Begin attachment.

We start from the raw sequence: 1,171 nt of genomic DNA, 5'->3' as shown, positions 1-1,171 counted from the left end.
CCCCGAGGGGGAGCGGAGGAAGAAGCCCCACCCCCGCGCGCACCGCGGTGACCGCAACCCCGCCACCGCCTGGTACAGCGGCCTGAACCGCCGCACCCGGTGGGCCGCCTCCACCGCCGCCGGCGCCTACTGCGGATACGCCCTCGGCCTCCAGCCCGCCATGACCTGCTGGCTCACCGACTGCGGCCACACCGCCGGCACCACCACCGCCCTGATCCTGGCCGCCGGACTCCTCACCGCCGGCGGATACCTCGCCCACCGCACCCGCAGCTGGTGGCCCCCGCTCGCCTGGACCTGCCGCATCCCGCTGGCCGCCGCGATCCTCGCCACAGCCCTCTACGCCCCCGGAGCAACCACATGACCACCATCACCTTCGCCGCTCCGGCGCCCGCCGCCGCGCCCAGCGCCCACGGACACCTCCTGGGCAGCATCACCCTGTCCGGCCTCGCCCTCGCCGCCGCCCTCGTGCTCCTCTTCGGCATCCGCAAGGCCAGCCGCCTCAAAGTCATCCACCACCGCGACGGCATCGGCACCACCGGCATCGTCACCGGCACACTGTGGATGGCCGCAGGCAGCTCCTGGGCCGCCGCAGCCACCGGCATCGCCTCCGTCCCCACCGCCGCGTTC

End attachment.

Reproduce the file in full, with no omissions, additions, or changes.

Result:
We start from the raw sequence: 1,171 nt of genomic DNA, 5'->3' as shown, positions 1-1,171 counted from the left end.
CCCCGAGGGGGAGCGGAGGAAGAAGCCCCACCCCCGCGCGCACCGCGGTGACCGCAACCCCGCCACCGCCTGGTACAGCGGCCTGAACCGCCGCACCCGGTGGGCCGCCTCCACCGCCGCCGGCGCCTACTGCGGATACGCCCTCGGCCTCCAGCCCGCCATGACCTGCTGGCTCACCGACTGCGGCCACACCGCCGGCACCACCACCGCCCTGATCCTGGCCGCCGGACTCCTCACCGCCGGCGGATACCTCGCCCACCGCACCCGCAGCTGGTGGCCCCCGCTCGCCTGGACCTGCCGCATCCCGCTGGCCGCCGCGATCCTCGCCACAGCCCTCTACGCCCCCGGAGCAACCACATGACCACCATCACCTTCGCCGCTCCGGCGCCCGCCGCCGCGCCCAGCGCCCACGGACACCTCCTGGGCAGCATCACCCTGTCCGGCCTCGCCCTCGCCGCCGCCCTCGTGCTCCTCTTCGGCATCCGCAAGGCCAGCCGCCTCAAAGTCATCCACCACCGCGACGGCATCGGCACCACCGGCATCGTCACCGGCACACTGTGGATGGCCGCAGGCAGCTCCTGGGCCGCCGCAGCCACCGGCATCGCCTCCGTCCCCACCGCCGCGTTC